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—Crowd-based data sourcing is a new and powerful data procurement paradigm that engages Web users to collectively contribute information. In this work we target the problem of gathering data from the crowd in an economical and principled fashion. We present AskIt! , a system that allows interactive data sourcing applications to effectively determine which(More)
Despite the tremendous popularity of social network sites both on the web and within enterprises, the relationship information they contain may be often incomplete or outdated. We suggest a novel crowdsourcing approach that uses a game to help enrich and expand the social network topology. The game prompts players to provide the names of people who have a(More)
— A mashup is a Web application that integrates data, computation and GUI provided by several systems into a unique tool. The concept originated from the understanding that the number of applications available on the Web and the need for combining them to meet user requirements, are growing very rapidly. This demo presents MatchUp, a system that supports(More)
—We introduce in this Demonstration a system called Trivia Masster that generates a very large Database of facts in a variety of topics, and uses it for question answering. The facts are collected from human users (the " crowd "); the system motivates users to contribute to the Database by using a Trivia Game, where users gain points based on their(More)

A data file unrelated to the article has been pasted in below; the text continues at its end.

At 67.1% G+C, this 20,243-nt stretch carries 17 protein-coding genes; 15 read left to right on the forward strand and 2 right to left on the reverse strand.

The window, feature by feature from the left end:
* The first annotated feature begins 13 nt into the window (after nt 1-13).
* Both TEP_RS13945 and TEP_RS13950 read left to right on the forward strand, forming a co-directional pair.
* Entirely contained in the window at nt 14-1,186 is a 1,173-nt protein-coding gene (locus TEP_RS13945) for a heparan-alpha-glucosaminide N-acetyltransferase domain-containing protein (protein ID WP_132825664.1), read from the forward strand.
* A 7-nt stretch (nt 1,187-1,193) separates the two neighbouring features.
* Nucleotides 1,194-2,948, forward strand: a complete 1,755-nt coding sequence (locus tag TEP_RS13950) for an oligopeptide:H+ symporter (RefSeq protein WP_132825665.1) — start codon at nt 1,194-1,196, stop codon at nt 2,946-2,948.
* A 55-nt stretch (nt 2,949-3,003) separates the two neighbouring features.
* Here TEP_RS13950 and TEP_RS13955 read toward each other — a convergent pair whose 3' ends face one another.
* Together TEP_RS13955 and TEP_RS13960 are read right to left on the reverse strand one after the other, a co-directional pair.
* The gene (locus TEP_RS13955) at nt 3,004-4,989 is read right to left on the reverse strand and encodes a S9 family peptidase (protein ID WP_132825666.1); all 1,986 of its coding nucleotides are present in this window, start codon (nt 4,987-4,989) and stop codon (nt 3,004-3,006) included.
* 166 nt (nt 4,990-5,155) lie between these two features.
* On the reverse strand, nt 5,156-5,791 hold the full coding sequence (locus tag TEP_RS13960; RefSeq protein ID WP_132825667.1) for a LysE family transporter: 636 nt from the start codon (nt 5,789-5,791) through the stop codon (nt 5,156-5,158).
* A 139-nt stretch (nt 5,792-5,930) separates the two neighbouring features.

Harnessing a crowd of users for the collection of mass data (data sourcing) has recently become a wide-spread practice. One effective technique is based on games as a tool that attracts the crowd to contribute useful facts. We focus here on the data management layer of such games, and observe that the development of this layer involves challenges such as(More)
The Emergency Department (ED) of a modern hospital is a highly complex system that gives rise to numerous managerial challenges. It spans the full spectrum of operational, clinical, and financial perspectives, over varying horizons: operational—a few hours or days ahead; tactical—weeks or a few months ahead; and strategic, which involves(More)
Emergency Departments (EDs) require advanced support systems for monitoring and controlling their processes: clinical, operational, and financial. A prerequisite for such a system is comprehensive operational information (e.g. queueing times, busy resources,...), reliably <i>portraying and predicting</i> ED status as it evolves in time. To this end,(More)